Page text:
826 Valencia’s Executive Director interviewed by The Wall Street Journal

Leigh Lehman in the Pirate Supply Store

In a feature for The Wall Street Journal, reporter Yukari Watani Kane interviewed our Executive Director, Leigh Lehman, about the history of 826 Valencia, our partnerships with Bay Area public schools, and what it’s like to run a Pirate Store in today’s financial climate. Check out the article below, or read it on the Journal‘s website.

The nonprofit organization 826 Valencia, co-founded by author Dave Eggers, has been helping underprivileged San Francisco students improve their writings skills for nearly 10 years. Conceived as a way to connect students with Mr. Eggers’s network of talented writers and other professionals, the group, currently under Executive Director Leigh Lehman, has grown into an organization with 1,800 volunteers and 6,000 students, who participate in after-school tutoring, writing workshops and in-school projects.

While there are other nonprofits focused on writing skills, 826 Valencia, which takes its name from its address in the city’s Mission District, has pursued some especially high-profile projects. A partnership with the San Francisco Giants, for example, allows students to contribute to the team’s magazine. It also publishes books that compile student writings in partnership with best-selling authors and professional illustrators.

As public schools suffer from budget cuts, the demand for the organization’s services has grown. The 40-year-old Ms. Lehman, who has been with 826 Valencia since 2005, spoke to The Wall Street Journal last week about the challenges and rewards of running the organization.

WSJ: What kinds of students participate in your program?

Ms. Lehman: We target under-resourced schools, students and families. All our programming is free because the goal was to be able to provide the sort of individualized attention and help with writing that those students wouldn’t otherwise have the opportunity to receive.

WSJ: How do students find out about your programs, and what are your selection criteria?

Ms. Lehman: A lot of students find out about us through their teachers. A lot of them are here in the neighborhood, and it’s by word of mouth through families. We have a long, long waiting list for our after-school program and most of our evening and weekend workshops.

For the after-school program, the student has to either live right in this neighborhood or go to school here, and there needs to be financial and academic need.

WSJ: How closely do you work with the schools?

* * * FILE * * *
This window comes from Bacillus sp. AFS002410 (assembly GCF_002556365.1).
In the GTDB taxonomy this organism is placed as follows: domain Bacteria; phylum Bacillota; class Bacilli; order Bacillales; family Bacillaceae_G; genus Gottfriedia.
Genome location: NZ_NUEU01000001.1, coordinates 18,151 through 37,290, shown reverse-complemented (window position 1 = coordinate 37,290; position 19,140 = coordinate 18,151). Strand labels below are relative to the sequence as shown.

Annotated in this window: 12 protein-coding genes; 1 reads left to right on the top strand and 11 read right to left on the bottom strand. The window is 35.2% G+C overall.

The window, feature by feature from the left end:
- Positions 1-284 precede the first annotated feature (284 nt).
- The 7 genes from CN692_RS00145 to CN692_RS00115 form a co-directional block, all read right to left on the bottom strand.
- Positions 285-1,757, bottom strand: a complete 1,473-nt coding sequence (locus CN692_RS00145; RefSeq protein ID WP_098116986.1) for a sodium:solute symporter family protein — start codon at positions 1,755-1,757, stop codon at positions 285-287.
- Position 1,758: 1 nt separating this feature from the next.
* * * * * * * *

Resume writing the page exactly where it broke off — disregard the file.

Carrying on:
Ms. Lehman: The whole point of the in-schools program is to be there for the teacher. If the teacher wants our help collaborating on a plan, we’re happy to help. But we’re also there for them, so we do whatever the teacher wants. We often work through their English curriculum on bilingual poetry chapbooks [pocket-size booklets] or short stories or oral histories. But we’ve worked with math classes and science classes and history classes. Anything goes as long as it’s writing-based.

WSJ: How has your role changed as education funding keeps getting cut?

Ms. Lehman: Even 10 years ago, there was still a need for more arts education. But the need has become more acute in the last few years.

When students are seeing a lot of change in their schools, it’s great for them to see people beyond just their teachers wanting them to succeed.

WSJ: How do you measure success?

Ms. Lehman: We’re doing more and more each year with college readiness, and we assume that all our students are going to college but we don’t use college attendance as a measure of our success because there are so many factors that go into that. We look more at first draft versus final draft [in student projects], increase in confidence and homework-completion rates. We’re getting old enough now that we’re seeing our students start to grow up. Six former students who are now in college returned as interns, and a new staffer was our 2003 college scholarship winner. Chinaka Hodge, one of our early students, is an award-winning playwright.

WSJ: How involved is Mr. Eggers?

Ms. Lehman: He still is one of the driving forces behind how the program develops over time. Our personal-statement weekend, the big blowout college essay-writing festival, was his idea. But on a day-to-day level, he’s very hands off.

WSJ: How do you fund your budget, which totals about $1.2 million a year?

Ms. Lehman: We get donations from a lot of private foundations and donors, and we receive a couple of public grants. We host a lot of events. This past spring we had a very successful spelling bee, and it raised us over $100,000. Our pirate store [a store that sells pirate “supplies” and pirate-theme T-shirts, an idea of Mr. Eggers], which we operate because our center is zoned for retail in the front, is also a viable source of income.

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